The association between a lifetime history of work-related low back injury and future low back pain: a population-based cohort study

Abstract

Purpose

This population-based cohort study investigated the association between a lifetime history of a work-related low back injury, in those who had recovered to have no or mild low back pain, and the development of troublesome low back pain (LBP). A secondary analysis explored the possible effects of misclassification of the exposure by examining the association between a lifetime history of having taken time off work or performed light duties at work because of a work-related low back injury. Current evidence from cross-sectional studies suggests that individuals with a history of a work-related low back injury are more likely to experience future LBP. However, there is a need to examine this association prospectively in a large population-based cohort with adequate control of known confounders.

Methods

We formed a cohort of 810 randomly sampled Saskatchewan adults with no or mild LBP in September 1995. At baseline, participants were asked if they had ever injured their low back at work. The secondary analysis asked if they had ever had to take time off work or perform light duties at work because of a work-related low back injury. Prospective follow-up 6 and 12 months later, asked about the presence of troublesome LBP (grade II–IV) on the Chronic Pain Grade Questionnaire. Multivariable Cox proportional hazards regression analysis was used to estimate these associations while controlling for known confounders.

Results

The proportion followed up at 6 and 12 months was 76 and 65 %, respectively. We found an association between a history of work-related low back injury and the onset of troublesome LBP after controlling for gender (adjusted HRR = 2.24; 95 % CI 1.41–3.56). When covariates that may also be mediators of the association were added to the model, the effect estimate was attenuated (adjusted HRR = 1.37; 95 % CI 1.41–3.56). We found a similar association between a lifetime history of having taken time off work or had to work light duties at work because of a work-related low back injury, adjusted for gender (adjusted HRR = 2.31; 95 % CI 1.39–3.85) which was also diluted by the further adjustment for covariates that may also be mediators of the association (adjusted HRR = 1.80; 95 % CI 1.08–3.01).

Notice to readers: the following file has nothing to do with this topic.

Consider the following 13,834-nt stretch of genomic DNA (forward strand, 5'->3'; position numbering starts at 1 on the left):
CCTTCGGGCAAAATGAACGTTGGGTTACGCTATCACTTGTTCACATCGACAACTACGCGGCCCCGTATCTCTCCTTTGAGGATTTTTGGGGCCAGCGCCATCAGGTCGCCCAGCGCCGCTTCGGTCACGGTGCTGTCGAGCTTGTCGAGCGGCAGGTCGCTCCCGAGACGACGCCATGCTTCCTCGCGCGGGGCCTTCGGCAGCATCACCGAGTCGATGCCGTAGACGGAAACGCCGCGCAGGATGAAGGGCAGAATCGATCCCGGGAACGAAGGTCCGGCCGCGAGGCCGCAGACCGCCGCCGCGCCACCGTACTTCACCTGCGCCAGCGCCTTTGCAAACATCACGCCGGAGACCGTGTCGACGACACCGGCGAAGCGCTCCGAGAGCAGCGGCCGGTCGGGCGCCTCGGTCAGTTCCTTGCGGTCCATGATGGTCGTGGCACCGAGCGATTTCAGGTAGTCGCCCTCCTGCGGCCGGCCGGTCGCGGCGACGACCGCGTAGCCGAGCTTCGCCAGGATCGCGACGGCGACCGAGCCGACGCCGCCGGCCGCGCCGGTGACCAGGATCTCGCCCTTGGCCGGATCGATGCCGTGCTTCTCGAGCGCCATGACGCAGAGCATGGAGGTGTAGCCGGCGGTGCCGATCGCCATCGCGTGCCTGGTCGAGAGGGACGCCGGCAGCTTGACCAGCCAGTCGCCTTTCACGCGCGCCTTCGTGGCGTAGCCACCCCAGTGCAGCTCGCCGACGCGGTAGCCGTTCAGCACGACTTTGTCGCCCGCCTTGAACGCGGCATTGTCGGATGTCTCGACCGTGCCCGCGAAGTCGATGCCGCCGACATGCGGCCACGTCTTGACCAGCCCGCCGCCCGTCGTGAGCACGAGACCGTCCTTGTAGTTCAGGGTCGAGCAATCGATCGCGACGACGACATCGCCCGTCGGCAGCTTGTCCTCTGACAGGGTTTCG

Conclusion

Our study suggests that a history of work-related low back injury or taking time off work or having to perform light duties at work due to a work-related low back injury may be a risk factor for the development of troublesome LBP. Residual confounding may account for some of the observed associations, but this was less in the group who took time off work or had to work light duties due to a work-related low back injury.

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Acknowledgments

The authors would like to acknowledge the Chiropractors’ Association of Saskatchewan for funding the Saskatchewan Health and Back Pain Survey and the assistance of Saskatchewan Health in sampling the Saskatchewan population.

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Correspondence to Paul S. Nolet.

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Nolet, P.S., Kristman, V.L., Côté, P. et al. The association between a lifetime history of work-related low back injury and future low back pain: a population-based cohort study. Eur Spine J 25, 1242–1250 (2016). https://doi.org/10.1007/s00586-015-4151-3

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Keywords

  • Low back pain
  • Occupational injuries
  • Risk factors
  • Cohort studies